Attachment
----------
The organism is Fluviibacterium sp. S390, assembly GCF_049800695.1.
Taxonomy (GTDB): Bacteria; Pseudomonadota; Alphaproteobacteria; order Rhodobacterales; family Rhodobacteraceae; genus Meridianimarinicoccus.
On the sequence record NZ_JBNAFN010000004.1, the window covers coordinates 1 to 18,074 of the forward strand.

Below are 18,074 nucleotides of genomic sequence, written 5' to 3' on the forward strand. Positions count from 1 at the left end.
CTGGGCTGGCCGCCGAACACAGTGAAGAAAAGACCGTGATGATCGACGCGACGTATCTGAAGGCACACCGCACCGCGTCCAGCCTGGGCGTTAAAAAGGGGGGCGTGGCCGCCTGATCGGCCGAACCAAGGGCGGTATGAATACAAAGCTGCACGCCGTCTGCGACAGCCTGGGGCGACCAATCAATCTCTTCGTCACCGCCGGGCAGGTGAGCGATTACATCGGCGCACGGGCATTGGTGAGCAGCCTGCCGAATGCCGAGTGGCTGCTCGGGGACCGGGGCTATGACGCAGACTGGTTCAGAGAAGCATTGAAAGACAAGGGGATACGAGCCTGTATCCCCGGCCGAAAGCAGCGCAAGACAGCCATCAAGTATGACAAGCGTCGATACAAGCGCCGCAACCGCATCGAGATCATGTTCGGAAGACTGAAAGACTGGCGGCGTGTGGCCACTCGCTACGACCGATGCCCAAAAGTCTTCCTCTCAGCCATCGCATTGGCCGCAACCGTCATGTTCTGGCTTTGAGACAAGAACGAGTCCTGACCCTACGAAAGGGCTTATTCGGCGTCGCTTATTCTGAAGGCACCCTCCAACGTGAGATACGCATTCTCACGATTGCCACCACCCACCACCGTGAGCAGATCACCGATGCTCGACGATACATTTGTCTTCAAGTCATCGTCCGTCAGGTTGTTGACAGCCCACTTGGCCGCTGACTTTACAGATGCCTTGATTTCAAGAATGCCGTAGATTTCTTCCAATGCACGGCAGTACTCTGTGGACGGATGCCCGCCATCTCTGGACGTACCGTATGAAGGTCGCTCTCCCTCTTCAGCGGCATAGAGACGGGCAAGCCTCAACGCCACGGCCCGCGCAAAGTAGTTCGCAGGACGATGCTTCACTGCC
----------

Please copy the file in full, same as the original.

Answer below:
The organism is Fluviibacterium sp. S390, assembly GCF_049800695.1.
Taxonomy (GTDB): Bacteria; Pseudomonadota; Alphaproteobacteria; order Rhodobacterales; family Rhodobacteraceae; genus Meridianimarinicoccus.
On the sequence record NZ_JBNAFN010000004.1, the window covers coordinates 1 to 18,074 of the forward strand.

Below are 18,074 nucleotides of genomic sequence, written 5' to 3' on the forward strand. Positions count from 1 at the left end.
CTGGGCTGGCCGCCGAACACAGTGAAGAAAAGACCGTGATGATCGACGCGACGTATCTGAAGGCACACCGCACCGCGTCCAGCCTGGGCGTTAAAAAGGGGGGCGTGGCCGCCTGATCGGCCGAACCAAGGGCGGTATGAATACAAAGCTGCACGCCGTCTGCGACAGCCTGGGGCGACCAATCAATCTCTTCGTCACCGCCGGGCAGGTGAGCGATTACATCGGCGCACGGGCATTGGTGAGCAGCCTGCCGAATGCCGAGTGGCTGCTCGGGGACCGGGGCTATGACGCAGACTGGTTCAGAGAAGCATTGAAAGACAAGGGGATACGAGCCTGTATCCCCGGCCGAAAGCAGCGCAAGACAGCCATCAAGTATGACAAGCGTCGATACAAGCGCCGCAACCGCATCGAGATCATGTTCGGAAGACTGAAAGACTGGCGGCGTGTGGCCACTCGCTACGACCGATGCCCAAAAGTCTTCCTCTCAGCCATCGCATTGGCCGCAACCGTCATGTTCTGGCTTTGAGACAAGAACGAGTCCTGACCCTACGAAAGGGCTTATTCGGCGTCGCTTATTCTGAAGGCACCCTCCAACGTGAGATACGCATTCTCACGATTGCCACCACCCACCACCGTGAGCAGATCACCGATGCTCGACGATACATTTGTCTTCAAGTCATCGTCCGTCAGGTTGTTGACAGCCCACTTGGCCGCTGACTTTACAGATGCCTTGATTTCAAGAATGCCGTAGATTTCTTCCAATGCACGGCAGTACTCTGTGGACGGATGCCCGCCATCTCTGGACGTACCGTATGAAGGTCGCTCTCCCTCTTCAGCGGCATAGAGACGGGCAAGCCTCAACGCCACGGCCCGCGCAAAGTAGTTCGCAGGACGATGCTTCACTGCC